When the election results started to come in, it became clear that Theresa May would not get a majority, let alone the stonking great majority she wanted. Immediately, speculation began as to whether she would resign. She’d taken a big decision that backfired. She was diminished by the election campaign and weakened by the result. Perhaps it would be honourable for her to go quickly?

But actually, May going immediately would be sort of a nightmare.

As described above, there’s no rainbow coalition waiting to take over. If May resigned, the next Prime Minister would be another Conservative, and another Conservative without a personal mandate. The voters would have reluctantly, barely chosen Theresa May and be lumbered with someone else.

On top of this, May herself was never elected by the Conservative Party membership. She became Prime Minister after her opponents plotted, voted and withdrew unexpectedly and quickly. But the short campaign never left Westminster.

If Andrea Leadsom had stayed in the race, would May have won over the membership to become Prime Minister? I don’t know, but I always felt that the members would favour the socially-conservative, Brexit-backing Leadsom over the MPs’ first choice.

Tory MPs must know that a contest won’t be a coronation this time. The party membership would have to choose the Prime Minister from the two final nominees, and one of those nominees would likely be a hardline Brexiteer who the members might love but the public could despise.

This leadership campaign would take a couple of months at least, and it would happen while the March 2019 deadline for leaving the European Union drew ever closer.

Does this mean May will last? I don’t know. It’s hard to see how she manages to keep Anna Soubry and Michael Gove, Liam Fox and Andrea Leadsom, Philip Hollobone and Sarah Wollaston all voting the same way on every issue. Empathy, humility and self-awareness are critical here, but her Downing Street speech this morning displayed none of these qualities at all.

But with the Fixed-Term Parliament Act preventing a quick dissolution unless the Conservatives vote for it, the mess of the process and the Brexit clock ticking, many Tories will just feel like they don’t have any choice. Replacing May is just much harder and riskier than keeping her.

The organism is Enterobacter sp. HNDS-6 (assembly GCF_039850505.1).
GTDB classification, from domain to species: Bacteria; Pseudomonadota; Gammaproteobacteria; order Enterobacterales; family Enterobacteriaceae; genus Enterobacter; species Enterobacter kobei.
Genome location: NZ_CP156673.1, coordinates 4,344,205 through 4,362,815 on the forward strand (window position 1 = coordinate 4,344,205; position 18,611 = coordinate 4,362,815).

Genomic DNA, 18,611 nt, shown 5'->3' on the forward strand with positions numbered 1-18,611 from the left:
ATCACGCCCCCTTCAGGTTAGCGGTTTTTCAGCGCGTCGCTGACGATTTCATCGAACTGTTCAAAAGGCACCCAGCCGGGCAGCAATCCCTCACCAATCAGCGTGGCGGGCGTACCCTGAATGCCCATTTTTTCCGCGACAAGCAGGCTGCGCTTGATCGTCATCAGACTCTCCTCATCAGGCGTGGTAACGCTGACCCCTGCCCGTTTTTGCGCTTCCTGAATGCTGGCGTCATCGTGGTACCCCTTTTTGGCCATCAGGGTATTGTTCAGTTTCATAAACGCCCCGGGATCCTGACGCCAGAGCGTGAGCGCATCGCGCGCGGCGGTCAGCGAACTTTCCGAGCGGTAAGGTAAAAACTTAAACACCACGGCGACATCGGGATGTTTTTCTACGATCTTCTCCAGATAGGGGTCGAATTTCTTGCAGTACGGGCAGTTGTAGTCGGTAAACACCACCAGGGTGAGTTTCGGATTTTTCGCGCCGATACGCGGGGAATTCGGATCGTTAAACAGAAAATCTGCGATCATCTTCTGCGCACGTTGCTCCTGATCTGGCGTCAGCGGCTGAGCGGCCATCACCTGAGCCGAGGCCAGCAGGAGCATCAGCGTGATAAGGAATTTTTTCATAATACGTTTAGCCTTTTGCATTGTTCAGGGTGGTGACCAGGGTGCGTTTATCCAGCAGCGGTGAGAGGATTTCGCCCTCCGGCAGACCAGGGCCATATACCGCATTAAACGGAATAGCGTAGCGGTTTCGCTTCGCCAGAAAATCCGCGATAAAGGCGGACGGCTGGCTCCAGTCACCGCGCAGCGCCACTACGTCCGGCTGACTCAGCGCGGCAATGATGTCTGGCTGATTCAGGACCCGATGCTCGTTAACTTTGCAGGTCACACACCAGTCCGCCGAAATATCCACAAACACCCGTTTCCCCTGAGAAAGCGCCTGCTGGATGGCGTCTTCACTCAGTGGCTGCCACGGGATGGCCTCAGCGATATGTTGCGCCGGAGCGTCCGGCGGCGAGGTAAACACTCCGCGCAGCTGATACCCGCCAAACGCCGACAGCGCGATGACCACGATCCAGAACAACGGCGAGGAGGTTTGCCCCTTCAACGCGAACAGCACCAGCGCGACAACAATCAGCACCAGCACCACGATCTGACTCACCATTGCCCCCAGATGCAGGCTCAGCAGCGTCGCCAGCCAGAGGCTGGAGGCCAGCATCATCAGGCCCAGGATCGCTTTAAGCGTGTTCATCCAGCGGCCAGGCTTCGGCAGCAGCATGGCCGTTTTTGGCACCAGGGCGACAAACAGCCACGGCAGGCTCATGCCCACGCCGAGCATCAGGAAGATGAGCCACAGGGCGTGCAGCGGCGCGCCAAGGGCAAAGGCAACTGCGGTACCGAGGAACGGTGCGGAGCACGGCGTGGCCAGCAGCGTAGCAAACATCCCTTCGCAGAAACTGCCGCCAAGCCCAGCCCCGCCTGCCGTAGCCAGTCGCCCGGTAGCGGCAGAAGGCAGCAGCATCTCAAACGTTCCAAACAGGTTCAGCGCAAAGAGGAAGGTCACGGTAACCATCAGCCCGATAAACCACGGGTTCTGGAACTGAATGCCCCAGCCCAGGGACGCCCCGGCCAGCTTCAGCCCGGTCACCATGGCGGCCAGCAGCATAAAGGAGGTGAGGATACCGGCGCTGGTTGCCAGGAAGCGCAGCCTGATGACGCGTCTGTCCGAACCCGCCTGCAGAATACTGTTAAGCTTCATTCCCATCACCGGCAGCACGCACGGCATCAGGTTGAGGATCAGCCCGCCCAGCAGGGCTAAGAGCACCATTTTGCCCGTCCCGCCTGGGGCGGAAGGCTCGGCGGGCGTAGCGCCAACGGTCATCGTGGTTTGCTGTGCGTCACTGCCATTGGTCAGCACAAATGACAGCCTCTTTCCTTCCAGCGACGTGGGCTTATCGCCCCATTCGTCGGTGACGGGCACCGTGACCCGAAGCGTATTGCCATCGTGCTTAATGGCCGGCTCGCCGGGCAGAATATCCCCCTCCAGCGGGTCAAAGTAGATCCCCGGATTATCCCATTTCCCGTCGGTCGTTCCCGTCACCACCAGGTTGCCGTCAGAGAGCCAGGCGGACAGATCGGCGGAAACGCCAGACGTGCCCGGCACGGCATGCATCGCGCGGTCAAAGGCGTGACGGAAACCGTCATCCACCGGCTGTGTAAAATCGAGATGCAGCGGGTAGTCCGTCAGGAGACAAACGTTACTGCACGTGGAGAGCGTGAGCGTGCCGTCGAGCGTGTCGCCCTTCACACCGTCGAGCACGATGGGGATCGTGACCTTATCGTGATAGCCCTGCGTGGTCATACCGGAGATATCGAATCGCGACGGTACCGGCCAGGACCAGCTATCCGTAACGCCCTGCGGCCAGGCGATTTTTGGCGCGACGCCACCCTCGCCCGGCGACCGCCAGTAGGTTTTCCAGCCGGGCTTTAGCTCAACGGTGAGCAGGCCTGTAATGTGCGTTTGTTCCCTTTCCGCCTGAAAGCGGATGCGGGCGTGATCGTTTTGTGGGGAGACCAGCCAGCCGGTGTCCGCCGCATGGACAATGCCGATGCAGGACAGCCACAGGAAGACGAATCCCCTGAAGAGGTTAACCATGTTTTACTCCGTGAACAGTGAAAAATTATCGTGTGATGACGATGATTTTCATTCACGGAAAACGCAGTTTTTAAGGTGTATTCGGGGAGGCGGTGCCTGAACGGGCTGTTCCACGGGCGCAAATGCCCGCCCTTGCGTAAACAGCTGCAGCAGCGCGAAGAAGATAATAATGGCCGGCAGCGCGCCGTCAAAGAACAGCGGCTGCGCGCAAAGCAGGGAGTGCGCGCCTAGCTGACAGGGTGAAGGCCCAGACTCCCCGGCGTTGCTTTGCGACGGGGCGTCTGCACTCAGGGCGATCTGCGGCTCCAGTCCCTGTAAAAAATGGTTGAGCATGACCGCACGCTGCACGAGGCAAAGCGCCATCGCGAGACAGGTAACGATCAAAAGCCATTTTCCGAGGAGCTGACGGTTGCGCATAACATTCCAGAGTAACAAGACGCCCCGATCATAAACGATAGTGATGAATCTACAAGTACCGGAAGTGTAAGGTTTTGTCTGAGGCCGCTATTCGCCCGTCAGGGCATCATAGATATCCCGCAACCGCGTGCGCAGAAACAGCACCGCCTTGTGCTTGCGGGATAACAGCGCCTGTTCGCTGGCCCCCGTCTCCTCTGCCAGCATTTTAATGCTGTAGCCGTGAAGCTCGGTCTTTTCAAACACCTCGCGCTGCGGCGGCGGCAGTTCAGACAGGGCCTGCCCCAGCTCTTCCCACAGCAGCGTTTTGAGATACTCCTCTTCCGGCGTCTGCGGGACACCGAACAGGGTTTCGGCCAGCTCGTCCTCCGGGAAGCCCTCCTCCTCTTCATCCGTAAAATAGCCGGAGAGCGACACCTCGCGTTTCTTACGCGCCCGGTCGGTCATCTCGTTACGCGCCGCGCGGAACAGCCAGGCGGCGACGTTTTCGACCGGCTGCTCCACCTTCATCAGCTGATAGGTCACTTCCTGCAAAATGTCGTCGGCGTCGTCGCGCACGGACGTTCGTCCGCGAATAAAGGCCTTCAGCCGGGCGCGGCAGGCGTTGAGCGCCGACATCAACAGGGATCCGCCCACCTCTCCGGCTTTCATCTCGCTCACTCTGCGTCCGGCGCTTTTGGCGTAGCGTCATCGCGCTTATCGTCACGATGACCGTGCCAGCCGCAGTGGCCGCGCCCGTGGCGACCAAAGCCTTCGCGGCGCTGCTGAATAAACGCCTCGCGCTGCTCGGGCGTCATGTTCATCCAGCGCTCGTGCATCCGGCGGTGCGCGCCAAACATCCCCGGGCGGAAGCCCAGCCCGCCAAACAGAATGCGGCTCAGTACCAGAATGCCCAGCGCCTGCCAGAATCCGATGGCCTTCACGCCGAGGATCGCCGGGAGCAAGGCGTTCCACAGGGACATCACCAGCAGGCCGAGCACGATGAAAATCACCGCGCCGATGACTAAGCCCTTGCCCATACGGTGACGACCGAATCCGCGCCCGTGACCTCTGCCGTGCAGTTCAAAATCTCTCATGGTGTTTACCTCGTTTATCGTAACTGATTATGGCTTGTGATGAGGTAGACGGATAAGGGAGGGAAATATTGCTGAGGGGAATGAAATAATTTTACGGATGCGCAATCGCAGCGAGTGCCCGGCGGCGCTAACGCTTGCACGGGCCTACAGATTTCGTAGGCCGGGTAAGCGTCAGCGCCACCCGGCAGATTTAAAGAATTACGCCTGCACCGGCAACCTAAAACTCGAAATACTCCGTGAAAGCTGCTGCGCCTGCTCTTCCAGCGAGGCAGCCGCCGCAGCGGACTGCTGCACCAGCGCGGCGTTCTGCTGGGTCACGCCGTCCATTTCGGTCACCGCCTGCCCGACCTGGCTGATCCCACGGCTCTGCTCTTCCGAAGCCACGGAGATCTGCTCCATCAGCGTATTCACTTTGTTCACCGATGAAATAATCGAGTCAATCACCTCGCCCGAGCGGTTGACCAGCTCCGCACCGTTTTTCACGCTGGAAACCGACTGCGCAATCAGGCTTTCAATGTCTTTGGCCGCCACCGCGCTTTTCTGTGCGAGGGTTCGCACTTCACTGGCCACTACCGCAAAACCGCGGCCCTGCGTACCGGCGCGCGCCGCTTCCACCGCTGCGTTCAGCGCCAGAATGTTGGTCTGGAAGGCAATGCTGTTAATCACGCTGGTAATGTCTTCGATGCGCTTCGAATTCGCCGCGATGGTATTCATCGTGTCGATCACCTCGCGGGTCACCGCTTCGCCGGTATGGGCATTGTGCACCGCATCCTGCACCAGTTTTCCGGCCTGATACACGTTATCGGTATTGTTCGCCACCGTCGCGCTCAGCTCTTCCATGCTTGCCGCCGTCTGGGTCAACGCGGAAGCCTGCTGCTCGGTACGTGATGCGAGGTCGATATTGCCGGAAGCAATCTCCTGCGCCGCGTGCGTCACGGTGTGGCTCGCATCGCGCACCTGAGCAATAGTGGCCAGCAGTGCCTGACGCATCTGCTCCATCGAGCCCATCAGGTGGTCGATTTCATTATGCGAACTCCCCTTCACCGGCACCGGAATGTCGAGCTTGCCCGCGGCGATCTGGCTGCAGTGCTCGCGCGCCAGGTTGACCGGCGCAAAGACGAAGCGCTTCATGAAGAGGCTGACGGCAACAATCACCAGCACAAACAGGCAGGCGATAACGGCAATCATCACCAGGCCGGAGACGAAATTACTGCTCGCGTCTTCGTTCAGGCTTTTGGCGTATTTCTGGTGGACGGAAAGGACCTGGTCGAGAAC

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Time For Another Labour Coup

Nine months ago today I confidently predicted that Jeremy Corbyn would resign.

I made this prediction because it seemed like the only realistic option. I noted that he would be leading without the confidence of his Parliamentary colleagues, that he wouldn’t be able to fully staff a front-bench, and that his leadership would become bogged down in local internal Labour politics at the branch level.

I said the Government would be able to dismiss anything he said in the House of Commons and that he would become a national joke.

I wrote:

In Corbyn, people will see a small, stubborn man unwilling to accept the reality of his situation; a ‘leader’ without followers, organising rallies about how great he is while his party withers. People might like Corbyn. They might even blame the PLP for a week or two. But after a while, all the public will remember is that the Labour Leader is the person who failed but didn’t take responsibility and didn’t resign.

PMQs will become a weekly torture. Mock the Week will make the Corbyn zombie leadership a constant joke. He’ll enter British cultural slang. ‘Corbyn’ will forever mean a leader without followers, a delusional refusal to accept reality, destroying one of the UK’s great political parties in a tragic murder-suicide. It will enter the political lexicon alongside Lansbury, Eden and Duncan Smith as examples of failed leadership.

And all of the above will carry on for FOUR YEARS. Four years of a Shadow Cabinet of 40. Four years of deselections, reselections, protests and rallies and threats. Four years of the Tories being able to laugh in the faces of the Official Opposition in Parliament and of the country laughing and despairing of Jeremy Corbyn in newspaper columns, TV comedy and even down the pub. Four years in which to kill off the Labour Party.